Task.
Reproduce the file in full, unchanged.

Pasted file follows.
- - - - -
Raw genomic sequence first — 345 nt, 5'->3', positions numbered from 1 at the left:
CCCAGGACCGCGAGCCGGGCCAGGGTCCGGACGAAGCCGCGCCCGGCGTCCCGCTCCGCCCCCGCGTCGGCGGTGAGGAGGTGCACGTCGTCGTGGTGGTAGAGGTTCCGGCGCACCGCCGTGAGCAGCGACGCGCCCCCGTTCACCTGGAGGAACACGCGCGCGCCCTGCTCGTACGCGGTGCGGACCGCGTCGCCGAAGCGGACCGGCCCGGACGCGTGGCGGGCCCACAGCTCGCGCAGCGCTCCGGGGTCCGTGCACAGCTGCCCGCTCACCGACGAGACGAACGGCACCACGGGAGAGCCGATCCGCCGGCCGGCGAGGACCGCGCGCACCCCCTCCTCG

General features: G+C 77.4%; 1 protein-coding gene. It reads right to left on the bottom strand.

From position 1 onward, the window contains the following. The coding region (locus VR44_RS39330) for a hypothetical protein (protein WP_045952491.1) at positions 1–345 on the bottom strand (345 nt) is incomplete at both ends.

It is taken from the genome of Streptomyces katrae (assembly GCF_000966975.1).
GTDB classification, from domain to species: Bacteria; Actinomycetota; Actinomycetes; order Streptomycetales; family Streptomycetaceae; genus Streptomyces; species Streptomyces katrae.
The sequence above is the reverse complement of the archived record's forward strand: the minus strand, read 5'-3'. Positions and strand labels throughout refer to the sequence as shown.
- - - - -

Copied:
Raw genomic sequence first — 345 nt, 5'->3', positions numbered from 1 at the left:
CCCAGGACCGCGAGCCGGGCCAGGGTCCGGACGAAGCCGCGCCCGGCGTCCCGCTCCGCCCCCGCGTCGGCGGTGAGGAGGTGCACGTCGTCGTGGTGGTAGAGGTTCCGGCGCACCGCCGTGAGCAGCGACGCGCCCCCGTTCACCTGGAGGAACACGCGCGCGCCCTGCTCGTACGCGGTGCGGACCGCGTCGCCGAAGCGGACCGGCCCGGACGCGTGGCGGGCCCACAGCTCGCGCAGCGCTCCGGGGTCCGTGCACAGCTGCCCGCTCACCGACGAGACGAACGGCACCACGGGAGAGCCGATCCGCCGGCCGGCGAGGACCGCGCGCACCCCCTCCTCG

General features: G+C 77.4%; 1 protein-coding gene. It reads right to left on the bottom strand.

From position 1 onward, the window contains the following. The coding region (locus VR44_RS39330) for a hypothetical protein (protein WP_045952491.1) at positions 1–345 on the bottom strand (345 nt) is incomplete at both ends.

It is taken from the genome of Streptomyces katrae (assembly GCF_000966975.1).
GTDB classification, from domain to species: Bacteria; Actinomycetota; Actinomycetes; order Streptomycetales; family Streptomycetaceae; genus Streptomyces; species Streptomyces katrae.
The sequence above is the reverse complement of the archived record's forward strand: the minus strand, read 5'-3'. Positions and strand labels throughout refer to the sequence as shown.